At the same time, more and more people (and, disproportionately, terrorist targets) were relying more and more on IP-based communications — Skype, especially, but also texting and other VOIP calls. And while AT&T gets some of what crosses its backbone (and had and still has a contract for that enhanced call record service with the FBI, which means it will be accessible), a lot of that would not be available as telephony. Again, any limits on Internet collection may also impact IP based calls and messaging.

Edward Snowden provides a convenient excuse

Which brings you to where the dragnets were in 2013, when Edward Snowden alerted us to their presence. The domestic PATRIOT-authorized Internet dragnet had been shut down (and with it, potentially, Internet-based calls and messaging). The phone dragnet still operated, but there were significant gaps in what the telecoms would or could turn over (though I suspect NSA still has full coverage of data that transits AT&T’s backbone). And that data couldn’t be subjected to all the nifty kinds of analysis NSA liked to subject call data to. Plus, complying with the FISC-imposed minimization procedures meant NSA could only share query results in limited situations and even then with some bureaucratic limits. Finally, it could only be used for counterterrorism programs, and such data analysis had become a critical part of all of NSA’s analysis, even including US collection.

And this is where I suspect all those stories about NSA already considering, in 2009 and in 2013, shutting down the dragnet. As both Ken Dilanian stories on this make clear, DOJ believed they could not achieve the same search results without a new law passed by Congress. Bob Litt has said the same publicly. Which makes it clear these are not plain old phone records.

So while Edward Snowden was a huge pain in the ass for the IC, he also provided the impetus to make a decision on the phone dragnet. Obama made a big show of listening to his Presidential Review Group and PCLOB, both of which said to get rid of it (the latter of which said it was not authorized by Section 215). But — as I noted at the time — moving to providers would fix some of their problems.

In their ideal world, here’s what we know the IC would like:

  • Full coverage on both telephony and IP-based calls and messaging and — ideally — other kinds of Internet communications
  • Ability to share promiscuously
  • Ability to use all NSA’s analytical tools on raw data (the data mandates are about requiring some kind of analytical work from providers)
  • Permission to use the “call” function for all intelligence purposes
  • Ability to federate queries with data collected under other authorities

And the IC wants this while retaining Section 215’s use of bulky collections that can be cross-referenced with other data, especially the other Internet collection it conducts using Section 215, which makes up a majority of Section 215 orders.

Those 5 categories are how I’ve been analyzing the various solutions (which is one of about 10 reasons I’m so certain that Mitch McConnell would never want straight reauthorization, because there’s nothing that straight reauthorization would have ratified that would have fixed the existing problems with the dragnet), while keeping in mind that as currently constructed, the Internet 215 collection is far more important to the IC than the phone dragnet.

How the bills stack up

USA F-ReDux, as currently incarnated, would vastly expand data sharing, because data would come in through FBI (as PRISM data does) and FBI metadata rules are very permissive. And it would give collection on telephony and IP-based calls (probably not from all entities, but probably from Apple, Google, and Microsoft). It would not permit use for all intelligence purposes. And it is unclear how many of NSA’s analytical tools they’d be able to use (I believe they’d have access to the “correlations” function directly, because providers would have access internally to customers’ other accounts, but with the House report, other kinds of analysis should be prohibited, though who knows what AT&T and Microsoft would do with immunity). The House report clearly envisions federated queries, but they would be awkward to integrate with the outsourced collection.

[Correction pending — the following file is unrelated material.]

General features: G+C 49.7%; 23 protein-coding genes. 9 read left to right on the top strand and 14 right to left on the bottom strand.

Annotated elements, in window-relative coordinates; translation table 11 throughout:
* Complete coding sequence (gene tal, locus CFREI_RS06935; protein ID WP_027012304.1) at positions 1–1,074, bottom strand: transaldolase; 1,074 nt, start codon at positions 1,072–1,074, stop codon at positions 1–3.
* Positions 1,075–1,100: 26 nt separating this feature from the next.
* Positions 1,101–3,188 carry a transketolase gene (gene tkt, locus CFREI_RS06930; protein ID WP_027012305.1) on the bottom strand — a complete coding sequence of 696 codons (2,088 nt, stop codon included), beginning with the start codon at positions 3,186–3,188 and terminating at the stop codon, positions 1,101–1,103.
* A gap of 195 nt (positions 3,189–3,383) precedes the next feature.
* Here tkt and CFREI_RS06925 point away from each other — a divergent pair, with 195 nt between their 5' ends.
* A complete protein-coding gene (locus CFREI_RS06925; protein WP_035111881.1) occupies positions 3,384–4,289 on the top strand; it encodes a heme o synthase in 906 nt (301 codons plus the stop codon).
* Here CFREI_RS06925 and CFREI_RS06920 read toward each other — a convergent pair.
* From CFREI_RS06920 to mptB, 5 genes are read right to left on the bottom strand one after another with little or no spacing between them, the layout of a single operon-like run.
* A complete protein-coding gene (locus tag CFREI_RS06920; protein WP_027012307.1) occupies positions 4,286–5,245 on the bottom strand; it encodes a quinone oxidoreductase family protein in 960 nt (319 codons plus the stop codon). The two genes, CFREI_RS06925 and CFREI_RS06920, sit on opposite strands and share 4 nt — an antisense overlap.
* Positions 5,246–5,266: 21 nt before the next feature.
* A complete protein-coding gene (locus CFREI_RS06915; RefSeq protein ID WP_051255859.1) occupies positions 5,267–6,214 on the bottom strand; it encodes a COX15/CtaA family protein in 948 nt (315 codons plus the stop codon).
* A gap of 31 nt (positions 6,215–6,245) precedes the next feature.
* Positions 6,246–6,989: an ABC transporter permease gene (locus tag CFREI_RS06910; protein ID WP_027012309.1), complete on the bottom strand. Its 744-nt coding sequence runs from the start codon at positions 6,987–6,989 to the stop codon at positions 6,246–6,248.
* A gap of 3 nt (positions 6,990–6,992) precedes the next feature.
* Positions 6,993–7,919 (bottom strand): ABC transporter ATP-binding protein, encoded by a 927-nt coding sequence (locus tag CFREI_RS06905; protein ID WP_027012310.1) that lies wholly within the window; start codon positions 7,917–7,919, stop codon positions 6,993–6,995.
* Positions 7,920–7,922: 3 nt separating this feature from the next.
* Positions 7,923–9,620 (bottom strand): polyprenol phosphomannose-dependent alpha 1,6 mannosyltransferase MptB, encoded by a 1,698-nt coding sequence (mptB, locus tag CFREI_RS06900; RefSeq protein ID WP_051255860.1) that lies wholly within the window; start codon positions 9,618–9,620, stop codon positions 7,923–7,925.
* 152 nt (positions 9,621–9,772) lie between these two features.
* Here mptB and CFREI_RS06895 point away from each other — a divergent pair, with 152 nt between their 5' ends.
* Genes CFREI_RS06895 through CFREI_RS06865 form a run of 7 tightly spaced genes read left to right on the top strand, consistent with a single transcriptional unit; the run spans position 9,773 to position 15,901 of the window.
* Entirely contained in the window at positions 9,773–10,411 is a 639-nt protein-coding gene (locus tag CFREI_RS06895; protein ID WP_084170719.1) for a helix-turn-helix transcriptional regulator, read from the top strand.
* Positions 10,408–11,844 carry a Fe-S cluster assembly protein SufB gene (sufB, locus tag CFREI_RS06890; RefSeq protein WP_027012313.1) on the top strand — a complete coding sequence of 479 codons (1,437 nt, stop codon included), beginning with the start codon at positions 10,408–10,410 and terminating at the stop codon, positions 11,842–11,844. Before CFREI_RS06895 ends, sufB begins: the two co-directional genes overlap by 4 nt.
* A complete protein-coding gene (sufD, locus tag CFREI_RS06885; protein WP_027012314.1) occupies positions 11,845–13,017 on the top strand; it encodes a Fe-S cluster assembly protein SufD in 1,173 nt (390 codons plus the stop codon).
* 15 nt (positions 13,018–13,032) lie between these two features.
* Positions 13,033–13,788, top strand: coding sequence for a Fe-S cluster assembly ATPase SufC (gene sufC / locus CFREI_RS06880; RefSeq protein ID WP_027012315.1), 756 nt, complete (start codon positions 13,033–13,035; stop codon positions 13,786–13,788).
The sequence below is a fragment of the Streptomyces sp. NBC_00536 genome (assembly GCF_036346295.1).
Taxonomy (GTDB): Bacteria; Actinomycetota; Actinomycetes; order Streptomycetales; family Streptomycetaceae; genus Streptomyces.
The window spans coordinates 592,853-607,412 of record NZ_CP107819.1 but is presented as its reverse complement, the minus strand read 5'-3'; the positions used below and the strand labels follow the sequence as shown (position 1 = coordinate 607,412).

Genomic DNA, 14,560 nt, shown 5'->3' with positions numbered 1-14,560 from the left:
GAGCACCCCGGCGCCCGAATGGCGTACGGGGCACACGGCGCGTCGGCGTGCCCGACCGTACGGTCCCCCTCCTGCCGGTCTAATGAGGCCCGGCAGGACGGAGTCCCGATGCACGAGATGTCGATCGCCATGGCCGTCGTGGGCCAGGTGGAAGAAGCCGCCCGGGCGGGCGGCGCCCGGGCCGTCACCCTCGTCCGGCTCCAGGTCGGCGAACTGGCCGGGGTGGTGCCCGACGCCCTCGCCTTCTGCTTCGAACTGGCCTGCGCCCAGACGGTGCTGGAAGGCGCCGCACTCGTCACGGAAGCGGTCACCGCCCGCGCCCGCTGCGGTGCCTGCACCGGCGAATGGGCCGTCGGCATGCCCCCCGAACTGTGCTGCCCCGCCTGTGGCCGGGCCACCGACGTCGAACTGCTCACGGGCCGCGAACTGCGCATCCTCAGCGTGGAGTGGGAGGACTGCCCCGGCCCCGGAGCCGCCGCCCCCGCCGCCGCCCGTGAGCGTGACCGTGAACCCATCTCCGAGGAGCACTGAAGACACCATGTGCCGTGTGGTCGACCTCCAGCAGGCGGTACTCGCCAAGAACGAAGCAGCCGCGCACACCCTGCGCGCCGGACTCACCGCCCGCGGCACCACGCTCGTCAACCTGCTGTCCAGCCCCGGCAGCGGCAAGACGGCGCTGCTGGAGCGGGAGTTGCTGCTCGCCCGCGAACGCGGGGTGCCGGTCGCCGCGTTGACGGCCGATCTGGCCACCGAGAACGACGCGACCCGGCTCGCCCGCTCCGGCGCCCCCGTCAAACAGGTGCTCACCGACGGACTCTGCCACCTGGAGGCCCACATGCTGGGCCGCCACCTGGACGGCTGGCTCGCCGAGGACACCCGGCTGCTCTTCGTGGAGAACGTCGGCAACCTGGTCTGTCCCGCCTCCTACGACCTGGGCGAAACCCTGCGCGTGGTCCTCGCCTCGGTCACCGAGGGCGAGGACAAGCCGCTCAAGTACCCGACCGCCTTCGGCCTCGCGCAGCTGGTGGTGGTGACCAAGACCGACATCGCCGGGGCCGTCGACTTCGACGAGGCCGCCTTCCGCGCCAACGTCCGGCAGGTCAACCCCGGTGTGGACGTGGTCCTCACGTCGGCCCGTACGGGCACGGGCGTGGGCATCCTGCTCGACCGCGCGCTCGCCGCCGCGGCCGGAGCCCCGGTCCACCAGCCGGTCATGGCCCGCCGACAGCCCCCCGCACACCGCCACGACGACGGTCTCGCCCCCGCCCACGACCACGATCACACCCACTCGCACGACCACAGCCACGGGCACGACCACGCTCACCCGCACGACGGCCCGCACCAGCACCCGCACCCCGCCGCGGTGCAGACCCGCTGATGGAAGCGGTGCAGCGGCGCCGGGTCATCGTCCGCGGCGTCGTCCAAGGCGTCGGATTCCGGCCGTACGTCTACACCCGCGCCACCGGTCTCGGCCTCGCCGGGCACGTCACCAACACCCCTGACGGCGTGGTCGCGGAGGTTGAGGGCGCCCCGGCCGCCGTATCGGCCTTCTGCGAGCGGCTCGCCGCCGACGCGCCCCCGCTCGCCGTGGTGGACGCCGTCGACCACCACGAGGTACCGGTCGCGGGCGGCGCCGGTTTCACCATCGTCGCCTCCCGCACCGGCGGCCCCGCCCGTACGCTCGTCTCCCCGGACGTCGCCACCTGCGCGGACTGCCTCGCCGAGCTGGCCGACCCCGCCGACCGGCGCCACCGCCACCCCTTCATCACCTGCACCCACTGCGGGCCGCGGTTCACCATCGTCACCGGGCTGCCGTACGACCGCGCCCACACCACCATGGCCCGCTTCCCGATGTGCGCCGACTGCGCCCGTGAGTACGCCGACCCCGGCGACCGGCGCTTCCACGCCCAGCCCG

Burr’s bill, on the other hand, would expand provider based querying to all intelligence uses. But even before querying might —  maybe — probably wouldn’t — move to providers in 2 years, Burr’s bill would have immediately permitted NSA to obtain all the things they’d need to return to the 2009 bucolic era where US collected data had the same treatment as EO 12333 collected data. And Burr’s bill would probably permit federated queries with all other NSA data. This is why, I think, he adopted EO 12333 minimization procedures, which are far more restrictive than what will happen when data comes in via FBI, because since it will continue to come in in bulk, it needs to have an NSA minimization procedure. Burr’s bill would also sneak the Section 215 Internet collection back into NSL production, making that data more promiscuously available as well.

In other words, this is why so many hawks in the House are happy to have USA F-ReDux: because it is vastly better than the status quo. But it’s also why so many hawks in the Senate are unsatisfied with it: because it doesn’t let the IC do the other things — some of the analytical work and easy federated queries — that they’d like, across all intelligence functions. (Ironically, that means even while they’re squawking about ISIS, the capabilities they’d really like under Burr’s bill involve entirely other kinds of targets.)

A lot of the debate about a phone dragnet fix has focused on other aspects of the bill — on transparency and reporting and so on. And while I think those things do matter (the IC clearly wants to minimize those extras, and had gutted many of them even in last year’s bill), what really matters are those 5 functionalities.


7 replies
  1. wallace says:

    quote”In their ideal world, here’s what we know the IC would like:”unquote